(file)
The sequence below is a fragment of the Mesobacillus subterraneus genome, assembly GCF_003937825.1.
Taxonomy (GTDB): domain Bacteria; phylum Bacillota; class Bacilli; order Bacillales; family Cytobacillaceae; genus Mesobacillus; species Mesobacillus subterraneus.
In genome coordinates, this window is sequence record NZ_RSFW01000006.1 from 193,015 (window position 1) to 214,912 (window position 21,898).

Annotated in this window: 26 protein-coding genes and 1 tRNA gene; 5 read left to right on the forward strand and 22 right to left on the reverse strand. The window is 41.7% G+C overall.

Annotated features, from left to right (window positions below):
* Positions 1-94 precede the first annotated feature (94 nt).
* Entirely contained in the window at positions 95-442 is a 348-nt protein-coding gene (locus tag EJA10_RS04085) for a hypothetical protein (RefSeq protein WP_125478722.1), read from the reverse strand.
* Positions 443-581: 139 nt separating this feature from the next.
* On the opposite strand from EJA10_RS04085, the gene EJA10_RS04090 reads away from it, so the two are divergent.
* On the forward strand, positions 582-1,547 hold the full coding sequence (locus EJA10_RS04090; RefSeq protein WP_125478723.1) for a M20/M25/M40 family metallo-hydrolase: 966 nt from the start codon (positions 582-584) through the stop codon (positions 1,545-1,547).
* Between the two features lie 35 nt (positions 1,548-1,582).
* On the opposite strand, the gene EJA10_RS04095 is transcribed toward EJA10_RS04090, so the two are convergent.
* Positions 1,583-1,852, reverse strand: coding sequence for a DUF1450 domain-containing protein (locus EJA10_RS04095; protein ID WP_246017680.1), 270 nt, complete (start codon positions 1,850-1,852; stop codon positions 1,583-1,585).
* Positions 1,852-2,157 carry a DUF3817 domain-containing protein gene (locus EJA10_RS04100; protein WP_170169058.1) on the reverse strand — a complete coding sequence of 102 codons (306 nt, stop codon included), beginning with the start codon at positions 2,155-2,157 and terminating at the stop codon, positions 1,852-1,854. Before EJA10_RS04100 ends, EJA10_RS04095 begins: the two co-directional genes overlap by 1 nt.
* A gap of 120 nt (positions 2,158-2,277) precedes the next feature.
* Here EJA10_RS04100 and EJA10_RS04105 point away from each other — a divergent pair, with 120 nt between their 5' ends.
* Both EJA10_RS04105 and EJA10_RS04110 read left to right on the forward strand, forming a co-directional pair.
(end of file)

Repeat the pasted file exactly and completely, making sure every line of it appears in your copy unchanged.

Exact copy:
The sequence below is a fragment of the Mesobacillus subterraneus genome, assembly GCF_003937825.1.
Taxonomy (GTDB): domain Bacteria; phylum Bacillota; class Bacilli; order Bacillales; family Cytobacillaceae; genus Mesobacillus; species Mesobacillus subterraneus.
In genome coordinates, this window is sequence record NZ_RSFW01000006.1 from 193,015 (window position 1) to 214,912 (window position 21,898).

Annotated in this window: 26 protein-coding genes and 1 tRNA gene; 5 read left to right on the forward strand and 22 right to left on the reverse strand. The window is 41.7% G+C overall.

Annotated features, from left to right (window positions below):
* Positions 1-94 precede the first annotated feature (94 nt).
* Entirely contained in the window at positions 95-442 is a 348-nt protein-coding gene (locus tag EJA10_RS04085) for a hypothetical protein (RefSeq protein WP_125478722.1), read from the reverse strand.
* Positions 443-581: 139 nt separating this feature from the next.
* On the opposite strand from EJA10_RS04085, the gene EJA10_RS04090 reads away from it, so the two are divergent.
* On the forward strand, positions 582-1,547 hold the full coding sequence (locus EJA10_RS04090; RefSeq protein WP_125478723.1) for a M20/M25/M40 family metallo-hydrolase: 966 nt from the start codon (positions 582-584) through the stop codon (positions 1,545-1,547).
* Between the two features lie 35 nt (positions 1,548-1,582).
* On the opposite strand, the gene EJA10_RS04095 is transcribed toward EJA10_RS04090, so the two are convergent.
* Positions 1,583-1,852, reverse strand: coding sequence for a DUF1450 domain-containing protein (locus EJA10_RS04095; protein ID WP_246017680.1), 270 nt, complete (start codon positions 1,850-1,852; stop codon positions 1,583-1,585).
* Positions 1,852-2,157 carry a DUF3817 domain-containing protein gene (locus EJA10_RS04100; protein WP_170169058.1) on the reverse strand — a complete coding sequence of 102 codons (306 nt, stop codon included), beginning with the start codon at positions 2,155-2,157 and terminating at the stop codon, positions 1,852-1,854. Before EJA10_RS04100 ends, EJA10_RS04095 begins: the two co-directional genes overlap by 1 nt.
* A gap of 120 nt (positions 2,158-2,277) precedes the next feature.
* Here EJA10_RS04100 and EJA10_RS04105 point away from each other — a divergent pair, with 120 nt between their 5' ends.
* Both EJA10_RS04105 and EJA10_RS04110 read left to right on the forward strand, forming a co-directional pair.